Mathematics Stack Exchange is a question and answer site for people studying math at any level and professionals in related fields. Join them; it only takes a minute:

Sign up
Here's how it works:
  1. Anybody can ask a question
  2. Anybody can answer
  3. The best answers are voted up and rise to the top

There is a theorem which says that number of sequences $(x_1, \ldots, x_k, \ldots, x_n)$ where $x_k$ can be choosen in $m_k$ ways, $k = 1, 2, \ldots, n$ is equal to $m_1 \cdot m_2 \cdot \ldots \cdot m_n$.

I'm looking for a proof (or proofs) and official name of this theorem.

Thank you for your help.

share|cite|improve this question
sometimes called the fundamental theorem of counting – yoyo Aug 12 '11 at 20:43
Also called the Chinese menu principle, the multiplication rule, and the product rule. Since there’s no body that rules on such things, there cannot be an official name; there is merely common usage. It’s pretty obvious for $n=2$, and from that it follows by induction for larger $n$. – Brian M. Scott Aug 12 '11 at 20:51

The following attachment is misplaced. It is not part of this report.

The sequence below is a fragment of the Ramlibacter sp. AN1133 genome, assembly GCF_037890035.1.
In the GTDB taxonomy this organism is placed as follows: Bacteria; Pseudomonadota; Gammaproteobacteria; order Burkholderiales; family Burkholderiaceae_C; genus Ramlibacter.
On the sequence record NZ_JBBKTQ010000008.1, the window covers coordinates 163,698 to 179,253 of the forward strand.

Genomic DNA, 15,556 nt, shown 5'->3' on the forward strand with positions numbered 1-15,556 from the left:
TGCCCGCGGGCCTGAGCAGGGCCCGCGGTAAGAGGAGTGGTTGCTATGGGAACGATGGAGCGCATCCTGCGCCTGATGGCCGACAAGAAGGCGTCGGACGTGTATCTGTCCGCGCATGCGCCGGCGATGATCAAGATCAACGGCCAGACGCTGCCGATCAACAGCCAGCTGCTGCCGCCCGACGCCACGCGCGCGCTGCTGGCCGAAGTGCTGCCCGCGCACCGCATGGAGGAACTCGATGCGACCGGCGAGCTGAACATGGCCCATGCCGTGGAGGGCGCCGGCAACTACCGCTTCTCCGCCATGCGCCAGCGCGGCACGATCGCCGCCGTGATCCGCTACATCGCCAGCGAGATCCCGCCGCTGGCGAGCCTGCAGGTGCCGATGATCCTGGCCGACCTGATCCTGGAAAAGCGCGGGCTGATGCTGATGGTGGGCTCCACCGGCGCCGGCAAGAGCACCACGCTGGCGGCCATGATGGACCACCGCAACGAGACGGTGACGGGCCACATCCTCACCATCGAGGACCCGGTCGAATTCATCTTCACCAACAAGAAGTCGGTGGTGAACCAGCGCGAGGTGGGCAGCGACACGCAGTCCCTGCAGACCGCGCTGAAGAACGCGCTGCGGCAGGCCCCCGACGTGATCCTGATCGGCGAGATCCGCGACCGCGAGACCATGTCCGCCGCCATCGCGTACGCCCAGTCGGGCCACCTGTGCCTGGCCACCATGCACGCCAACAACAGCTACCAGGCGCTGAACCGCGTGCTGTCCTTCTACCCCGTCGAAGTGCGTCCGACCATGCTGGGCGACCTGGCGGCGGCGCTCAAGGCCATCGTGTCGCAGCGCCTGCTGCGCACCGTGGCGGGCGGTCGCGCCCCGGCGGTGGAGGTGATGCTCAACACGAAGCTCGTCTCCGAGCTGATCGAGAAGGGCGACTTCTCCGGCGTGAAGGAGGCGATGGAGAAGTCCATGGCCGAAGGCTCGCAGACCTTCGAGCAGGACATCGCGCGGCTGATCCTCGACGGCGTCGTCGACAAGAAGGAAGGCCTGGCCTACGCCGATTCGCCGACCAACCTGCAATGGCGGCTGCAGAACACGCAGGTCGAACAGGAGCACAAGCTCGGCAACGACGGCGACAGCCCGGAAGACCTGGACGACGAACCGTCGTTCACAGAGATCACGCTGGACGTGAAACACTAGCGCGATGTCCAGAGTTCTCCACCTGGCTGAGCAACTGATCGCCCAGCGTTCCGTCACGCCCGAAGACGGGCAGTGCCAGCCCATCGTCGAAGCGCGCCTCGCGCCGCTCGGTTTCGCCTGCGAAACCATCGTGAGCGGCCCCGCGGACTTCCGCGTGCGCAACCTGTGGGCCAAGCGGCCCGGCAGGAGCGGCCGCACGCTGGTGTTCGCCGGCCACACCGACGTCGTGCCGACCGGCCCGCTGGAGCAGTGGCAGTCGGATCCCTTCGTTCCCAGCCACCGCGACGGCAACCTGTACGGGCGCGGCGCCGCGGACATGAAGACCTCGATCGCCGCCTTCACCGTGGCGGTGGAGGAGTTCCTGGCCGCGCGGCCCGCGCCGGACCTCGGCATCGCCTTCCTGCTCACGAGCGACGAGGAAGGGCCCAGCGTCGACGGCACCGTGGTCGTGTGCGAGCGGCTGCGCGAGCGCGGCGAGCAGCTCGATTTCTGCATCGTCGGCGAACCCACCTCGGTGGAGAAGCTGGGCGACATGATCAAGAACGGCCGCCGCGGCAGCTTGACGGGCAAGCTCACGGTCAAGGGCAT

I have the most important part - name of the theorem.Thank You. – exTyn Aug 12 '11 at 21:10
I know it as the Product Rule: if one event can occur in $n$ different ways and a second event can occur in $m$ different ways, then the total number of ways in which both events can occur is $nm$. See this previous answer. – Arturo Magidin Aug 12 '11 at 21:42
Unfortunately, "product rule" in another context means $(fg)'=fg'+f'g$. – Gerry Myerson Aug 12 '11 at 22:19

The following names were given in the comments:

  1. Fundamental theorem of counting

  2. Chinese menu principle

  3. Multiplication rule

  4. Product rule

share|cite|improve this answer

Your Answer


By posting your answer, you agree to the privacy policy and terms of service.

Not the answer you're looking for? Browse other questions tagged or ask your own question.